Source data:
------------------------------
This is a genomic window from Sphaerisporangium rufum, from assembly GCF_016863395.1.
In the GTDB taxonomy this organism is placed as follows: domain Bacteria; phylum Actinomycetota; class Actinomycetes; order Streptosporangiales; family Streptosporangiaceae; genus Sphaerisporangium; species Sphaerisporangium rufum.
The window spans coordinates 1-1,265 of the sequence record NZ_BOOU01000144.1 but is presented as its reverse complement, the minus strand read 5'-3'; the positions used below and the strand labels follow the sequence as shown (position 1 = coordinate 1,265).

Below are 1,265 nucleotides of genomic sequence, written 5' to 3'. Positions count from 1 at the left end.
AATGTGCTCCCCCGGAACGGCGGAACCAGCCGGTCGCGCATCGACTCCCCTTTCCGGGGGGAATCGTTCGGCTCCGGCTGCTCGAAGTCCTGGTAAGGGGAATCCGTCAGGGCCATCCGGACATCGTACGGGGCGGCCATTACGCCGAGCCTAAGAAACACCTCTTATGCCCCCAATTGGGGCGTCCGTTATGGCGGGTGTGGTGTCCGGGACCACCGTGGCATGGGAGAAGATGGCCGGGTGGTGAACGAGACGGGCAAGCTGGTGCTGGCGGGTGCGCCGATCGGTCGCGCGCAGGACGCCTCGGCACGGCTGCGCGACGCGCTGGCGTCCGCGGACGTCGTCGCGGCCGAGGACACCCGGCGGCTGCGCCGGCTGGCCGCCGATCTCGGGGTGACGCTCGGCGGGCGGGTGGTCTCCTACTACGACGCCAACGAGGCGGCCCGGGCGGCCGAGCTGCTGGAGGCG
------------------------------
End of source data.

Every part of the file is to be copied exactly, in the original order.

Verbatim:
This is a genomic window from Sphaerisporangium rufum, from assembly GCF_016863395.1.
In the GTDB taxonomy this organism is placed as follows: domain Bacteria; phylum Actinomycetota; class Actinomycetes; order Streptosporangiales; family Streptosporangiaceae; genus Sphaerisporangium; species Sphaerisporangium rufum.
The window spans coordinates 1-1,265 of the sequence record NZ_BOOU01000144.1 but is presented as its reverse complement, the minus strand read 5'-3'; the positions used below and the strand labels follow the sequence as shown (position 1 = coordinate 1,265).

Below are 1,265 nucleotides of genomic sequence, written 5' to 3'. Positions count from 1 at the left end.
AATGTGCTCCCCCGGAACGGCGGAACCAGCCGGTCGCGCATCGACTCCCCTTTCCGGGGGGAATCGTTCGGCTCCGGCTGCTCGAAGTCCTGGTAAGGGGAATCCGTCAGGGCCATCCGGACATCGTACGGGGCGGCCATTACGCCGAGCCTAAGAAACACCTCTTATGCCCCCAATTGGGGCGTCCGTTATGGCGGGTGTGGTGTCCGGGACCACCGTGGCATGGGAGAAGATGGCCGGGTGGTGAACGAGACGGGCAAGCTGGTGCTGGCGGGTGCGCCGATCGGTCGCGCGCAGGACGCCTCGGCACGGCTGCGCGACGCGCTGGCGTCCGCGGACGTCGTCGCGGCCGAGGACACCCGGCGGCTGCGCCGGCTGGCCGCCGATCTCGGGGTGACGCTCGGCGGGCGGGTGGTCTCCTACTACGACGCCAACGAGGCGGCCCGGGCGGCCGAGCTGCTGGAGGCG